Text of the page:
When I was told that NYU would be fully online for the remainder of the spring 2020 semester, something didn’t sit right with me. I had said goodbye to some friends but didn’t have the chance to see others before leaving. Now I am miles apart from them without a date to meet again. I moved back to L.A., realizing I wouldn’t be able to have anymore NYC photoshoots with my friends anytime soon.
Quarantine turned from a couple of weeks to a couple of months, and the list of things to do at home was getting shorter every day. It wasn’t until I saw the FaceTime photoshoot of Bella Hadid for Vogue Italia that something clicked. Rather than give up my passion for photography, I thought this was the chance to transform my practice and adapt to the new reality. This is how I ended up holding Zoom photoshoots with my college and high school friends for this project. I’m not going to lie, the shoots weren’t easy. We had to deal with bad WiFi and terrible lighting. At first, those mishaps annoyed me, but as I became more comfortable with the application as an artistic tool, I felt that I didn’t have to fix those things. The blurs, the dots, the lines — all those elements added to the uniqueness of this creative medium.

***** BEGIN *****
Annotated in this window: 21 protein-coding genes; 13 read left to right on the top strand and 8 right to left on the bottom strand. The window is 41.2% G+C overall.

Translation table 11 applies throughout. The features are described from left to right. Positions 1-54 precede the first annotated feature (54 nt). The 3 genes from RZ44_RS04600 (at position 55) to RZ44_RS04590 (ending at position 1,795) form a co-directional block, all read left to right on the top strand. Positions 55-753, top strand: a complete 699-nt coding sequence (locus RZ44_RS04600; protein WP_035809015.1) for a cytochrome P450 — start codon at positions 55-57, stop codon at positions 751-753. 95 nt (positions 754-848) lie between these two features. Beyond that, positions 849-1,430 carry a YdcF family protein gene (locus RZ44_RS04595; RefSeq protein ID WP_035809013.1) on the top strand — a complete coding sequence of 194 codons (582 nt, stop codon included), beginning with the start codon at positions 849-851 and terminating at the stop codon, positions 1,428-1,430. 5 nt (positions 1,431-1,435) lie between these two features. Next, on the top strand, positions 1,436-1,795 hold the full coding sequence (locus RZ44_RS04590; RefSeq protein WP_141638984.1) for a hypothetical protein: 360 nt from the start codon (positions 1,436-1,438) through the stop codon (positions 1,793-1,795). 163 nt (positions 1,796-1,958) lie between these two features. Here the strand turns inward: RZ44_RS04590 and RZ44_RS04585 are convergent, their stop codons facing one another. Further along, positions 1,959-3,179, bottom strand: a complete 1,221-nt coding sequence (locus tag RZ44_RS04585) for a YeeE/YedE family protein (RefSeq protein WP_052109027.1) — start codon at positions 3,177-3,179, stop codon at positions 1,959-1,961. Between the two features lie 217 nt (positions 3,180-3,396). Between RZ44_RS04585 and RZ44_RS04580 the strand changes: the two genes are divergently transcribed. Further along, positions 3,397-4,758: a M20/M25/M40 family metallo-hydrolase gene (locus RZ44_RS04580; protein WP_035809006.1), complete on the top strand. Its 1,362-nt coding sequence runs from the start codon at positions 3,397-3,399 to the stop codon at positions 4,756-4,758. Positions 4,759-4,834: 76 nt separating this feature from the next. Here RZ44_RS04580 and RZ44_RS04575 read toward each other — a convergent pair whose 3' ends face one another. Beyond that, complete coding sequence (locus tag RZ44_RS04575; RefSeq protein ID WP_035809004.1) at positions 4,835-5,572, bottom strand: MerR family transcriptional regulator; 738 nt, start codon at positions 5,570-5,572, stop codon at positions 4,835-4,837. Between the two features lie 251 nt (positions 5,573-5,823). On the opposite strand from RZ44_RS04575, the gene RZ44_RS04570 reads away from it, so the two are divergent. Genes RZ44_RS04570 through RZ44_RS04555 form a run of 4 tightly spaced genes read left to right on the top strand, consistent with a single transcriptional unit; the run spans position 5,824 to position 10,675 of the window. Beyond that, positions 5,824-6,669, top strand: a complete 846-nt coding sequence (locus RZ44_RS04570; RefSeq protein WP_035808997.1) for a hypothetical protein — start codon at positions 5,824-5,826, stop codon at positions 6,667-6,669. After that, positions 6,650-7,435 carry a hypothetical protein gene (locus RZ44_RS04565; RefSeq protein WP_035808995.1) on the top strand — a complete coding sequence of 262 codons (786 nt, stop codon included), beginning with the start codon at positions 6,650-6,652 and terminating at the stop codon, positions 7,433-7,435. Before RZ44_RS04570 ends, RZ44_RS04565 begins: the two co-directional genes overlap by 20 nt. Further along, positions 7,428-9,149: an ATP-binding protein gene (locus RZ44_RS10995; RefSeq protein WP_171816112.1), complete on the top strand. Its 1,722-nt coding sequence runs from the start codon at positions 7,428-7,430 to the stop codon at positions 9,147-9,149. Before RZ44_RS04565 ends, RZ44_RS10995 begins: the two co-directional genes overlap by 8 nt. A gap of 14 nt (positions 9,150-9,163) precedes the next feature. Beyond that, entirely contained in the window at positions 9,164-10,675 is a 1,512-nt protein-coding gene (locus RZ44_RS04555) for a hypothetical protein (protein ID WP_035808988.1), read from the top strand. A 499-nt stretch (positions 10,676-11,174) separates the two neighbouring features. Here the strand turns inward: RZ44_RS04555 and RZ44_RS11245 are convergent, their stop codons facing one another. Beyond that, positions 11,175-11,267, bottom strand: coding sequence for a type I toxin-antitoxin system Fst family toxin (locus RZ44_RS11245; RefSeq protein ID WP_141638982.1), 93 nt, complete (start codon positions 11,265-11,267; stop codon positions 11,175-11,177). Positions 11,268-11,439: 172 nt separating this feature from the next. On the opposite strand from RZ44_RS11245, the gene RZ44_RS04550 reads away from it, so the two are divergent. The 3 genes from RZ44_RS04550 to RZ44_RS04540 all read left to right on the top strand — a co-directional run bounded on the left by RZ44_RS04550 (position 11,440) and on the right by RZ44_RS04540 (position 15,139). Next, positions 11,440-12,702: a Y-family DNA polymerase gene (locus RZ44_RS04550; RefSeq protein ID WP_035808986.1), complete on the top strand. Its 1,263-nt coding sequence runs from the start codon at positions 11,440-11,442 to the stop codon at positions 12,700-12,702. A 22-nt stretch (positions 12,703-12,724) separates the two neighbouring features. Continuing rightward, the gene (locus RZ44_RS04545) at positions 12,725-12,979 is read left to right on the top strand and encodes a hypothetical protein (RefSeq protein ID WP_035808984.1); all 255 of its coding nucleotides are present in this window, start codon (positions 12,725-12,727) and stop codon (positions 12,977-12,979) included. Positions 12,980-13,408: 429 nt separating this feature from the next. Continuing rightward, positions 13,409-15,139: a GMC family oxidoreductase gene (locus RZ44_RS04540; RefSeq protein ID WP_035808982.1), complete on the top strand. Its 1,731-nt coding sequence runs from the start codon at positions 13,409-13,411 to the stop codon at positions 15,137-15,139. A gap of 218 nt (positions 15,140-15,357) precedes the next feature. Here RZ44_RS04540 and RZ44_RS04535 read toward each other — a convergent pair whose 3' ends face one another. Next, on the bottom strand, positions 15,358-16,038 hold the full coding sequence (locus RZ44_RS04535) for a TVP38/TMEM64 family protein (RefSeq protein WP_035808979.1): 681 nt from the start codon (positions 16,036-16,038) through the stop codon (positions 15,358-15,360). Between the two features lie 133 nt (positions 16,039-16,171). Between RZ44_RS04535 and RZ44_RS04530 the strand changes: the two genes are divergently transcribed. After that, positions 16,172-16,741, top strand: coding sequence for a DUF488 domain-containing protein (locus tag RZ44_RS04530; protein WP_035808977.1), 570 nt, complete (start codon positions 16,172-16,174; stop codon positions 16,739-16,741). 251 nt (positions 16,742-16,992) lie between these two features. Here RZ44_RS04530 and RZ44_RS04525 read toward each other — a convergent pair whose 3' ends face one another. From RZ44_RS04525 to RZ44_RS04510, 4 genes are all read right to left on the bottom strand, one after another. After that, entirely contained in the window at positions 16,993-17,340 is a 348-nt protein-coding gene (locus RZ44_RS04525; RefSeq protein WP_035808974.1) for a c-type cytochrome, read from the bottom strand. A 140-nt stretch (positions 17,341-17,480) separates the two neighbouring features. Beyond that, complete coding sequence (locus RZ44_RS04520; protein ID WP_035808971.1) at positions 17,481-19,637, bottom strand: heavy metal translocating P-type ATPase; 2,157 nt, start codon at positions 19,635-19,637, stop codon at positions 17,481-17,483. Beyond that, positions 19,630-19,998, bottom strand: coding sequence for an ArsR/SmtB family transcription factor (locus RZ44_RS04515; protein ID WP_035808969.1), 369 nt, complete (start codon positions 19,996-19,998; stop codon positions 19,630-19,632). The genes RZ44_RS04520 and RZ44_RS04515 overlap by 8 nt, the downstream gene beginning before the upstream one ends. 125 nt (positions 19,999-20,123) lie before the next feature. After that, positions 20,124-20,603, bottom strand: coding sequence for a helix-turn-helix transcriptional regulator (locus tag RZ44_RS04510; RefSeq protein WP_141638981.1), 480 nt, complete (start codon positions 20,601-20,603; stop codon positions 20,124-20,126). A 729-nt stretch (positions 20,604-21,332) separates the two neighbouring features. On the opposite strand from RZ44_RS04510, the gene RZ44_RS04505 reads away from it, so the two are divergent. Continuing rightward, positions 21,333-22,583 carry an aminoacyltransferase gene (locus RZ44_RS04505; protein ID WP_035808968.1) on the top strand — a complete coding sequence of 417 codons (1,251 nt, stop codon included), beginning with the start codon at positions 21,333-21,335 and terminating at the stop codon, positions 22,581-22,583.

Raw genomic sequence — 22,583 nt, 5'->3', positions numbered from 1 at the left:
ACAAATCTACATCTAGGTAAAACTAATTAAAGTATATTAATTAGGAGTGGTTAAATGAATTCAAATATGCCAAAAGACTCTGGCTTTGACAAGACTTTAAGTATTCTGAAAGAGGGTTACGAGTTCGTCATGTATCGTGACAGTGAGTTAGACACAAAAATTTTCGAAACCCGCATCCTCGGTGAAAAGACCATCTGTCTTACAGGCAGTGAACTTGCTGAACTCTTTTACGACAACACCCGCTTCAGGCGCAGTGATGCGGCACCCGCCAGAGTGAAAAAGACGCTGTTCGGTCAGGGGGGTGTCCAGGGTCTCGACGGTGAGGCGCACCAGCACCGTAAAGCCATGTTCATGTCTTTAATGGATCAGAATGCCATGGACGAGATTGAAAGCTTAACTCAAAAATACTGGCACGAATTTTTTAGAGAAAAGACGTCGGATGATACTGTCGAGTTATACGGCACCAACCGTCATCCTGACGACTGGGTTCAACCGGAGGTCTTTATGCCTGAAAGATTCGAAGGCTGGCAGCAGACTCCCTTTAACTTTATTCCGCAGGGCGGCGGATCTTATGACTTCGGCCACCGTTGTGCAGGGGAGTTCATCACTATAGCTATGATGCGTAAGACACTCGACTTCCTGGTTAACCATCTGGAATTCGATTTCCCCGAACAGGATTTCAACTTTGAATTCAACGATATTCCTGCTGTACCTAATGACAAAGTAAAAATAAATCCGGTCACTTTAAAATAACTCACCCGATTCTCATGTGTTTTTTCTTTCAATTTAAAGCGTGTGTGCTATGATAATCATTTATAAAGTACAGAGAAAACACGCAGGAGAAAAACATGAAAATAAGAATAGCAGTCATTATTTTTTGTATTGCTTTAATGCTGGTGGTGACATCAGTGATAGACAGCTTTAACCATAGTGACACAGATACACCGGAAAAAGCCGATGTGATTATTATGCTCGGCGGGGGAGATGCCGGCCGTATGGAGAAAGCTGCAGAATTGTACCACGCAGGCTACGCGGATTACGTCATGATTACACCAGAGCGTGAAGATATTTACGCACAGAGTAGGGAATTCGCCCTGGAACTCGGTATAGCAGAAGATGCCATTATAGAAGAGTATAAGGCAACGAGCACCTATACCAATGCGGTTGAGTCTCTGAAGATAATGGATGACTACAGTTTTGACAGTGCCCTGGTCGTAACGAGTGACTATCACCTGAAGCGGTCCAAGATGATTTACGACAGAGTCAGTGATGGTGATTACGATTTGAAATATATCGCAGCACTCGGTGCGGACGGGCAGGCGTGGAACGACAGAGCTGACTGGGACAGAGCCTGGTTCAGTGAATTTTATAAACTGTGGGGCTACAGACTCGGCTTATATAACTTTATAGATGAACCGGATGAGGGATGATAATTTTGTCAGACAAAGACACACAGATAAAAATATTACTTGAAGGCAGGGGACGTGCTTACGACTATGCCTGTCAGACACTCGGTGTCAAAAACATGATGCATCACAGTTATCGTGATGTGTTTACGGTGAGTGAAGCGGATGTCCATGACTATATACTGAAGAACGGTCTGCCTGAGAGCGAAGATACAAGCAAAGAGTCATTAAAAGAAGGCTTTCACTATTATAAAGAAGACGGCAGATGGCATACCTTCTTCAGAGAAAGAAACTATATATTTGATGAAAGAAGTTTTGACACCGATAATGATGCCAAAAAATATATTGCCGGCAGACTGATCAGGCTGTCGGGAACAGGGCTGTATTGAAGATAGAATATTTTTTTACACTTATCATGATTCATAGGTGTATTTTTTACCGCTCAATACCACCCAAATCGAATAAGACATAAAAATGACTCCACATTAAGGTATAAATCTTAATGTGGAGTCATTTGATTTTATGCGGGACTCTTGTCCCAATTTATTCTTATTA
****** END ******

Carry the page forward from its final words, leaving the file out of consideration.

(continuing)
This is a selection of black and white photographs that came to be from over a dozen Zoom photo sessions that I held over the summer. Nothing was premeditated. I let my subjects play a major role in the creation process and come up with poses and props as we shot. In between poses and after the shoots, we would talk about anything and everything. How’s quarantine in [insert place here] going? Are you still in touch with [insert name here]? Oh my god, remember when [insert anecdote here] happened? In a way, the photoshoots became an excuse for me to connect with people that I had meant to stay in touch with but couldn’t due to the circumstances. From New York to Chicago and Zambia to Peru, my subjects were everywhere and shared a little piece of their lives in these photos.